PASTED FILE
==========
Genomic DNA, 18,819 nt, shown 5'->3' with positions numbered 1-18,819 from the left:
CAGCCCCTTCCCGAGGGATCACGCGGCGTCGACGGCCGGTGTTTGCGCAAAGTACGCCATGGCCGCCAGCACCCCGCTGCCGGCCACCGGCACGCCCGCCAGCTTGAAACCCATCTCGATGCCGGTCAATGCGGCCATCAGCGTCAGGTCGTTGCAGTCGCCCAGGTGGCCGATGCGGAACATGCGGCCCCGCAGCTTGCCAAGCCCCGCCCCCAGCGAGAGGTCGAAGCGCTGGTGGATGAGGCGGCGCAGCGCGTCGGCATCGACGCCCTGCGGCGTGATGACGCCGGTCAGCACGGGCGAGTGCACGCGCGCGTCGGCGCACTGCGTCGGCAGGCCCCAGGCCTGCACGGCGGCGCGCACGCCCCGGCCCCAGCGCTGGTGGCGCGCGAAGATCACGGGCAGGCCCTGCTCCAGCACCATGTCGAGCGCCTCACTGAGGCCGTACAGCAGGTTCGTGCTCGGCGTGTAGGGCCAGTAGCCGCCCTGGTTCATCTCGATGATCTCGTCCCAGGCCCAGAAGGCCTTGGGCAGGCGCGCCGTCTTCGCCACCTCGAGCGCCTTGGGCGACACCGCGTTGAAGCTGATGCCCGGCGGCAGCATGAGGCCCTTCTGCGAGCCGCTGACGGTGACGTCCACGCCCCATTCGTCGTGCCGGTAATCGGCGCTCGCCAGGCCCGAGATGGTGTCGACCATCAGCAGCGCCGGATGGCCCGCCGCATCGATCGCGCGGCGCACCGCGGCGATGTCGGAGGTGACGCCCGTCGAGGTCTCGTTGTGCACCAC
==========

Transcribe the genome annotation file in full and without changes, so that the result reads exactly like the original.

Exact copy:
Genomic DNA, 18,819 nt, shown 5'->3' with positions numbered 1-18,819 from the left:
CAGCCCCTTCCCGAGGGATCACGCGGCGTCGACGGCCGGTGTTTGCGCAAAGTACGCCATGGCCGCCAGCACCCCGCTGCCGGCCACCGGCACGCCCGCCAGCTTGAAACCCATCTCGATGCCGGTCAATGCGGCCATCAGCGTCAGGTCGTTGCAGTCGCCCAGGTGGCCGATGCGGAACATGCGGCCCCGCAGCTTGCCAAGCCCCGCCCCCAGCGAGAGGTCGAAGCGCTGGTGGATGAGGCGGCGCAGCGCGTCGGCATCGACGCCCTGCGGCGTGATGACGCCGGTCAGCACGGGCGAGTGCACGCGCGCGTCGGCGCACTGCGTCGGCAGGCCCCAGGCCTGCACGGCGGCGCGCACGCCCCGGCCCCAGCGCTGGTGGCGCGCGAAGATCACGGGCAGGCCCTGCTCCAGCACCATGTCGAGCGCCTCACTGAGGCCGTACAGCAGGTTCGTGCTCGGCGTGTAGGGCCAGTAGCCGCCCTGGTTCATCTCGATGATCTCGTCCCAGGCCCAGAAGGCCTTGGGCAGGCGCGCCGTCTTCGCCACCTCGAGCGCCTTGGGCGACACCGCGTTGAAGCTGATGCCCGGCGGCAGCATGAGGCCCTTCTGCGAGCCGCTGACGGTGACGTCCACGCCCCATTCGTCGTGCCGGTAATCGGCGCTCGCCAGGCCCGAGATGGTGTCGACCATCAGCAGCGCCGGATGGCCCGCCGCATCGATCGCGCGGCGCACCGCGGCGATGTCGGAGGTGACGCCCGTCGAGGTCTCGTTGTGCACCAC